Guest Blogger: Aubrey Woolley, Manager of Policy, The Coalition for Government Procurement

The Coalition’s Annual Fall Training Conference provides an opportunity for government and industry leaders to address the latest in Federal procurement and work together towards a more efficient and effective procurement system for the benefit of the American taxpayer.  This year’s conference, Continuing the Dialogue, was no exception.  Some of the most valuable dialogue occurred during the breakout sessions that covered the broad spectrum of services and products that members offer through the MAS program. The sessions provided an opportunity for the leadership of the FAS acquisition centers to meet directly with their industry partners to discuss the latest program developments and plans to improve their programs and continue growth in the coming fiscal year.

In case you missed this year’s IT Schedule 70 breakout session, the IT Acquisition Center announced its FY2013 goal to double its annual sales to $32 billion.  The Coalition has always supported Schedule 70’s objective of continued growth, providing even more opportunities for contractors to meet the needs of Federal agencies through best value technologies.  The $32 billion goal may be viewed as a “moon shot” in the context of Federal budget cuts and possible sequestration in 2013.  However, it’s important to consider the benefits of the IT Center setting high goals in order to make real progress in areas that will make a difference to GSA’s customer agencies, its industry partners, and ultimately the American taxpayer.

There are several cross-cutting measures that the Coalition has advocated to modernize the MAS program as a whole.  The IT Center can take these measures to increase the efficiency, effectiveness and utility of its contract offerings for GSA customers:

  • Allow Other Direct Costs (ODCs) for task orders.  Schedule 70 contractors (and Coalition members) promote use of the schedule for Federal agencies to procure comprehensive solutions to meet their IT service requirements.  However, the inability to include ODCs on task orders under the MAS program continues to be a disincentive for many customer agencies to use the program.  Implementing existing regulatory authority to allow ODCs on Schedule 70 task orders will attract agencies to the MAS program that currently find it necessary to set up separate contract vehicles to purchase IT services similar to those already on the IT Schedule.  Facilitating the acquisition of ODCs through Schedule 70 has the dual benefit of making the GSA program more useful to customer agencies and reducing potential government costs associated with contract duplication.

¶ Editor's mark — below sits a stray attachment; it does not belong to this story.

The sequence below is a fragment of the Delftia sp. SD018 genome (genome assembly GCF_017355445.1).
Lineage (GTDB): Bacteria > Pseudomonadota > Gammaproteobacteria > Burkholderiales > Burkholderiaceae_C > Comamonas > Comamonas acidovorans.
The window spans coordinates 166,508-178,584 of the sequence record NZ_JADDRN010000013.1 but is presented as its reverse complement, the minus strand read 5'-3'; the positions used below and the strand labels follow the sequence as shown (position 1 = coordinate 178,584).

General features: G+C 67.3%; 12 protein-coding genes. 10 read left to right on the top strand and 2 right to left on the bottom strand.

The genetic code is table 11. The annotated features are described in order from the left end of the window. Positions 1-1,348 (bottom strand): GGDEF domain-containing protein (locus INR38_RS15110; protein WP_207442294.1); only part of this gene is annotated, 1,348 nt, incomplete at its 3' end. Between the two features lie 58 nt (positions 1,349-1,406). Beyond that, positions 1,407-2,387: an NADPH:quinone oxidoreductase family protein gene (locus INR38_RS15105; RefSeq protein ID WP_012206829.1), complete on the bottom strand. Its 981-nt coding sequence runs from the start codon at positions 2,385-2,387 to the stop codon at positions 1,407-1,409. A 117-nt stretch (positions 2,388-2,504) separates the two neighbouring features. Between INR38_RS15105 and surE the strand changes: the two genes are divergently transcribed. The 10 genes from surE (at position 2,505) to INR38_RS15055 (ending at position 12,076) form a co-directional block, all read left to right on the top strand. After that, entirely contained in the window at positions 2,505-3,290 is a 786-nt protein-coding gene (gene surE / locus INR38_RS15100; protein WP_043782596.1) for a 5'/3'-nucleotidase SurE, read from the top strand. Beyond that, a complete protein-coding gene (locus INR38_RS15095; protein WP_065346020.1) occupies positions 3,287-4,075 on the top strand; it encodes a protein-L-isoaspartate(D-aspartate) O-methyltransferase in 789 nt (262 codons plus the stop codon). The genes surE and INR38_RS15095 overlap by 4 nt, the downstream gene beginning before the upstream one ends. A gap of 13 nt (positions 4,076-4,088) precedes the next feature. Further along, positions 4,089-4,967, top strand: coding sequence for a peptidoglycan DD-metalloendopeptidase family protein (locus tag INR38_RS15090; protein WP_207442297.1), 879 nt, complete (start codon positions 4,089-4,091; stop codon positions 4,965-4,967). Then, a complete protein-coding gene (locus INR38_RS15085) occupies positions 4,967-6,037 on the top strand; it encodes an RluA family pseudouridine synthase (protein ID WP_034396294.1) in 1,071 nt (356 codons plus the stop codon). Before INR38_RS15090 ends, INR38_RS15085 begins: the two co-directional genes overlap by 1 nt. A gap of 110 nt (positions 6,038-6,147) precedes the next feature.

• Shorten the modification processing time to add new technologies.  One of the strengths of the MAS program is continuous open seasons which allow new contract offers to be submitted at any time.  Under the updated contract modification process, contractors can continually refresh offered technologies.  However, getting the newest technologies to the Federal market under Schedule 70 is only as effective as the modification process is efficient.  Streamlining the mod processing time to add new technologies will bring the services and products offered under Schedule 70 more in alignment with commercial offerings and the latest in innovation.  A concrete first step that the IT Center could take is to address the processing time for reviewing EULAS.  Despite recent efforts it is still taking far too long for contractors to upgrade/enhance their software offering.  As a result, the IT Center is at significant risk of losing market share and fostering contract duplication as customer agencies look for alternatives to meet their software needs.
  • Put “commercial” back into commercial contracting.  The fundamental strength of the MAS program is its reliance on the commercial marketplace, which increases competition and cost effective solutions.  Government unique requirements add to costs and make it difficult for companies to do business with the government.  The more that the IT Acquisition Center’s policies and requirements can be aligned with commercial practices, the more companies can provide the innovative competitively-priced solutions they offer commercial customers to the Federal market under Schedule 70.   Putting commercial back into commercial item contracting will increase access to the latest technologies in the commercial marketplace.  It will enhance competition for customer agencies and lead to more cost effective, best value solutions to the government’s information technology needs.  The IT Center is uniquely positioned in the federal marketplace to be the leader in putting commercial back into commercial item contracting.
  • Consider adding a cost-reimbursement capability.  Given the Department of Defense’s interest in procuring some types of services on a cost-reimbursement basis, any plan to significantly increase sales under Schedule 70 should examine this contract type and develop a solution to keep the program attractive to GSA’s biggest customer.

Over the last year the Coalition has highlighted the potential for these measures to improve the entire MAS program.  The themes articulated will remain at the heart of our continuing dialogue with GSA.  There has never been a better time for Government and industry to seize the opportunity to “modernize” the MAS program for the benefit of customer agencies and the U.S. taxpayer.